Everything You Need to Know How Ketamine Treats CRPS

Since the 1970s, Ketamine has been legally used in the surgery arena as an anesthetic. Recently, there has been a lot of interesting debate about ketamine’s role in chronic pain management treatment.

Doctors have started prescribing low medication doses to patients struggling with chronic pain conditions like CRPS [Complex Regional Pain Syndrome]. Ketamine drug induces sedative, analgesic, and amnesic effects on the receptors it interacts with, so its clinical uses can be expansive.

What is CRPS?

With CRPS, patients can hardly get around. It is like closing a fast-paced lifestyle chapter. Complex Regional Pain Syndrome strikes post recovery from minor surgery, fracture, or pain. It causes sensitivity or intense pain to small stimuli in your legs or arms.

If you reside near Arlington or Richmond in VA, call Mind Peace Clinic to find more about the Ketamine Infusion Therapy they offer. Is it right for you?

How does ketamine work?

If you suffer from CRPS there will be changes in the functioning of your central nervous system. These changes set-up chronic pain signals from a normal leg bump with a table or touching cold items. Normal collision or bang stimuli cause severe and intense pain.

The pain amplification is because of an activated nerve cell receptor called NMDA [N-Mehtyl-D-Asparate]. NMDA is a specific kind of chemical receptors located in your nervous system that modulates pain. Ketamine’s anesthetic capabilities work on NMDA receptors, inhibiting them from firing intense pain sensations.

When ketamine therapy is recommended? 

Ketamine therapy is recommended to patients struggling with chronic pain whose following treatments were ineffective.

  • Steroid or pain relievers or other medications
  • Physical therapy
  • Nerve block
  • Neuromodulation [electric stimulation is used to dampen nerve firing to decrease the pain]

If you suffer from CRPS then you will be struggling with 2 to 3 of the following symptoms.

  • Skin swelling
  • Low mobility
  • Skin color changes
  • Changes in hair or/and nail growth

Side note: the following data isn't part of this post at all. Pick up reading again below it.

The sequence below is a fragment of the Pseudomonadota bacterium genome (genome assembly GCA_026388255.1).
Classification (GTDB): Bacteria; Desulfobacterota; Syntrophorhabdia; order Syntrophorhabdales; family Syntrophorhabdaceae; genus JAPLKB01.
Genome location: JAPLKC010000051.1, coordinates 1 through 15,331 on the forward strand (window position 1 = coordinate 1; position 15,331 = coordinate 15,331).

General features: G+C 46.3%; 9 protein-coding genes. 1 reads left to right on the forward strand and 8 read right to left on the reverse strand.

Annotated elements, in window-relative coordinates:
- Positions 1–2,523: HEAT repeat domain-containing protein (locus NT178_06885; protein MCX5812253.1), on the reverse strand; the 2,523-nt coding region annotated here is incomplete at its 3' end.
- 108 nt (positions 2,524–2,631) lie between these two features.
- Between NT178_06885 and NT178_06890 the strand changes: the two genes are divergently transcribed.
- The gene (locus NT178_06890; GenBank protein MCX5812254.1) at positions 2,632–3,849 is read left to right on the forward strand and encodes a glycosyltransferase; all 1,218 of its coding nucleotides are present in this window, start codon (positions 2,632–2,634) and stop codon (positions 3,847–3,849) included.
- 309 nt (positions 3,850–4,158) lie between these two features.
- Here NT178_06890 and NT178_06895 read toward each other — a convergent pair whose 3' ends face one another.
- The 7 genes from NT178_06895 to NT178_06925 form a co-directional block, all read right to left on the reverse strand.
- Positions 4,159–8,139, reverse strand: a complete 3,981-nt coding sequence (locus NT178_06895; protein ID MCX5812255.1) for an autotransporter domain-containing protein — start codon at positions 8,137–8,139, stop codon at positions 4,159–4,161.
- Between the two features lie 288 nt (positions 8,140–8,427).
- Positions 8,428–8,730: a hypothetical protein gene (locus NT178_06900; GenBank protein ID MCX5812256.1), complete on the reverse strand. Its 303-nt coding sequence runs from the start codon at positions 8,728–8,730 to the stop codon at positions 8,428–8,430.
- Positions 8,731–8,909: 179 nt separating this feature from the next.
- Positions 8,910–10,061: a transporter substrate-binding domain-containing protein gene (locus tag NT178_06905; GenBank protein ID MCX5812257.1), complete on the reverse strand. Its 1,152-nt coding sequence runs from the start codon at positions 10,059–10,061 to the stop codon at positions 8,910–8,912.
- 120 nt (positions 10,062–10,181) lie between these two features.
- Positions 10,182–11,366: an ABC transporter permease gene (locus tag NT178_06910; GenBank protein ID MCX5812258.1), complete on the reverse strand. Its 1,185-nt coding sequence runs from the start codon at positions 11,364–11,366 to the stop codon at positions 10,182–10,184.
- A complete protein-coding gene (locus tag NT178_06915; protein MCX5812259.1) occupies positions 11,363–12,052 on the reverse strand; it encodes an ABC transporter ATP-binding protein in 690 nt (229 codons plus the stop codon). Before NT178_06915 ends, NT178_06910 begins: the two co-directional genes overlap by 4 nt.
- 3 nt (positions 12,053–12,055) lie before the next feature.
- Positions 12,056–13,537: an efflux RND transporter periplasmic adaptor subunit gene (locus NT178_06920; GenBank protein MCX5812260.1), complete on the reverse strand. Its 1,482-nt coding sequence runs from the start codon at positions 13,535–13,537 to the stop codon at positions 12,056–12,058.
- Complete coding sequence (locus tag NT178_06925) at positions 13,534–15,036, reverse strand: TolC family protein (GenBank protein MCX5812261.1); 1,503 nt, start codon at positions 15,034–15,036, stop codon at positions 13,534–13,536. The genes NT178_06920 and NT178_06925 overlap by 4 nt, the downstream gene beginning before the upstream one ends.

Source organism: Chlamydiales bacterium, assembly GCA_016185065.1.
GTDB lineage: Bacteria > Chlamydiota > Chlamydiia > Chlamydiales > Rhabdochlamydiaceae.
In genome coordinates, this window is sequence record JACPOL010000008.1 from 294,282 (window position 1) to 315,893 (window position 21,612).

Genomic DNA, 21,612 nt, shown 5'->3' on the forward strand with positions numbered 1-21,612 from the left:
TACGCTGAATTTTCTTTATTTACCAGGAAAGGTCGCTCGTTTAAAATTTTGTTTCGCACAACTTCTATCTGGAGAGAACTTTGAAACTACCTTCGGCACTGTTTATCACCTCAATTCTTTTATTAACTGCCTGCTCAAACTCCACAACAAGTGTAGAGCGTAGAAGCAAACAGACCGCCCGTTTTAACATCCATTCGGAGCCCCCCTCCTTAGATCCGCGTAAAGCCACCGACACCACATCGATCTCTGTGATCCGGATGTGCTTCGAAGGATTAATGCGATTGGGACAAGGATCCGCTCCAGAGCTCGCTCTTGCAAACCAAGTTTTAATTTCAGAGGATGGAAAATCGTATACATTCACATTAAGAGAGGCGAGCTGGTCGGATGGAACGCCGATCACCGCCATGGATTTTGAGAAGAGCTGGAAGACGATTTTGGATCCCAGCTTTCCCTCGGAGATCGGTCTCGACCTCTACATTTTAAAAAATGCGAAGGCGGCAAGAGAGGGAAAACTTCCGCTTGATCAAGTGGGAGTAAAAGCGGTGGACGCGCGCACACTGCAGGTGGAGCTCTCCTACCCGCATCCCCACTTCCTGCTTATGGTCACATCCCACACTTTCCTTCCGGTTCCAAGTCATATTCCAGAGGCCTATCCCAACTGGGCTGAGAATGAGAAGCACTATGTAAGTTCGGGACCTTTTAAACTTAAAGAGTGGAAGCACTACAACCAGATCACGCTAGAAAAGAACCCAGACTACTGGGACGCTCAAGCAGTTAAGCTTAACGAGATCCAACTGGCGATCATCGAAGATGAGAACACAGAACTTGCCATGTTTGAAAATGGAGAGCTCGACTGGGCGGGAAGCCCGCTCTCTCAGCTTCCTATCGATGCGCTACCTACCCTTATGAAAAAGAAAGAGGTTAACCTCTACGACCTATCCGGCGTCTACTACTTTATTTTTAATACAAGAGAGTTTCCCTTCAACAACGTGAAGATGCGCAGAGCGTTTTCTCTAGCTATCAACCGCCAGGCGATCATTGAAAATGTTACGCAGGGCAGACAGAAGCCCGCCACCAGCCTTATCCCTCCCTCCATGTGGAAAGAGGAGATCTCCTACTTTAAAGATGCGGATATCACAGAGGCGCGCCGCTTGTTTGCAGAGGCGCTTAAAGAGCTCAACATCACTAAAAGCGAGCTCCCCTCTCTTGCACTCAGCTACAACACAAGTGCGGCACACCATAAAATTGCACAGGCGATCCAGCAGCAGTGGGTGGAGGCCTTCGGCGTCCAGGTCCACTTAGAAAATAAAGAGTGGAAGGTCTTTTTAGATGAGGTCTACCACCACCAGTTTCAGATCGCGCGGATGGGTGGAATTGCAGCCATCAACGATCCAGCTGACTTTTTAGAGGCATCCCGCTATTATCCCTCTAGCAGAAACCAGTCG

Ketamine acts only on a specific set of receptors in the spinal cord. All patients suffering from pain are not recommended Ketamine because their NMDA receptors are not activated. Therefore, the doctors prescribe Ketamine therapy cautiously because often CRPS is misdiagnosed. Pain can possibly be due to diabetes or another set of symptoms.

Who is not eligible for ketamine therapy?

Patients are screened carefully to ensure they are not suffering from a severe liver issue, poor cardiovascular disease substance abuse dilemmas, glaucoma, poorly controlled psychosis, schizophrenia, and raised intracranial pressure.

What to expect from a ketamine therapy?

Ketamine is delivered in the blood via IV lines. The infusions are performed as an outpatient at the mindpeaceclinic. The infusion duration is 3 to 4 hours. The ketamine dosage is titrated for optimal effects. The staff monitors the infusion process to ensure your vital signs stay normal.

  • Heart rate
  • Breathing
  • Oxygen levels
  • Blood pressure

The ketamine dosage used is sub-anesthetic, so you possibly remain more alert. At the start, the infusion has a low dose but slowly it gets increased. You may feel drowsy or even fall asleep. The nurse will ask your response to stimuli often, so you will not be entirely unconscious, during the infusion process.

After the infusion, you will need to rest for a minimum of one-hour. You will be awake, alert as well as move around but driving home is not allowed. Therefore, bring along your friend or closer ones to drive you home after the infusion process gets concluded.

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